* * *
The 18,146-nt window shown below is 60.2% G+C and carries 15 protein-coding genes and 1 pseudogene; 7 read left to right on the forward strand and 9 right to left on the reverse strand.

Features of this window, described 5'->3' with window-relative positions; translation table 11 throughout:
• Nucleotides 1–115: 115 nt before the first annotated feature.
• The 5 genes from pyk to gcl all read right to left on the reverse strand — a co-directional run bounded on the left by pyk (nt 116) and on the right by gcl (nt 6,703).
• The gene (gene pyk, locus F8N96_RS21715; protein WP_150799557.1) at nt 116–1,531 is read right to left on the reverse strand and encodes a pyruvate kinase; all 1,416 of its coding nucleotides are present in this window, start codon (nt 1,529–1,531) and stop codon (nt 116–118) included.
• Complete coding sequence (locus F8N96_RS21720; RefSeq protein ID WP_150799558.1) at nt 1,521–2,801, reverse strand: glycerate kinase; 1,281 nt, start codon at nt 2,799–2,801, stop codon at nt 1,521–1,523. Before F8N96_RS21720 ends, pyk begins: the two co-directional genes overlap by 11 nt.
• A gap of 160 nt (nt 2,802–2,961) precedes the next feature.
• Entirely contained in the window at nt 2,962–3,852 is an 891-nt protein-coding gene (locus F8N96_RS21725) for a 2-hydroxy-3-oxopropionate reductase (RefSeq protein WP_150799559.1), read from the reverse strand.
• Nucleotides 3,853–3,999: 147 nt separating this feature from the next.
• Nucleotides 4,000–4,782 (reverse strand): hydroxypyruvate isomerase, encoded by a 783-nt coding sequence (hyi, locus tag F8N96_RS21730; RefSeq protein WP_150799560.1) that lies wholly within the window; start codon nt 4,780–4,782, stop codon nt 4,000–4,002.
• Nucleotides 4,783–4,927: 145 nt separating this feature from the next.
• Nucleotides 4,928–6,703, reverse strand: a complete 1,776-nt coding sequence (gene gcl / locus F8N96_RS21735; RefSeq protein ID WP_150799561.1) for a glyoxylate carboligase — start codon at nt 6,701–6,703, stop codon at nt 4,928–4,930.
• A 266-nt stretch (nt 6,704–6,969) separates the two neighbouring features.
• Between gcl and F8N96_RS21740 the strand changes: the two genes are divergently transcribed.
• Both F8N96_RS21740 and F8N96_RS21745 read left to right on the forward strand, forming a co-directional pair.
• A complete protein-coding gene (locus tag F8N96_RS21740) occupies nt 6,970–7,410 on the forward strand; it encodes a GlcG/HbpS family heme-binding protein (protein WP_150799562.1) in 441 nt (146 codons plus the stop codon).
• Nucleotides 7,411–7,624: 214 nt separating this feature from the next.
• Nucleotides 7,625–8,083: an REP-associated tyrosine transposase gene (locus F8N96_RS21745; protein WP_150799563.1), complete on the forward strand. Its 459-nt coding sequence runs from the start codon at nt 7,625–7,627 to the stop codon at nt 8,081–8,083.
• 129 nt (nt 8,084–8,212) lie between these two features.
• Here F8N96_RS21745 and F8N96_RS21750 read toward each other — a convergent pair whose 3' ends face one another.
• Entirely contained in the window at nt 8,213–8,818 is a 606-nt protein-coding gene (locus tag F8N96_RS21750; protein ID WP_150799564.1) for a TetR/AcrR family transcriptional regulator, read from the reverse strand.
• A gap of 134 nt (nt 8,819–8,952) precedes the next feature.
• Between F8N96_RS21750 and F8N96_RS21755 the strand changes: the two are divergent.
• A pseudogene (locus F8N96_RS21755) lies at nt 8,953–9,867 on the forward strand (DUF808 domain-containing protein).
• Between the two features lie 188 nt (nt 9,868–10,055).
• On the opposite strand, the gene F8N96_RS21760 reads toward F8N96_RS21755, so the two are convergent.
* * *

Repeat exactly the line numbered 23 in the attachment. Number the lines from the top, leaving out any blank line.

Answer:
• Between F8N96_RS21750 and F8N96_RS21755 the strand changes: the two are divergent.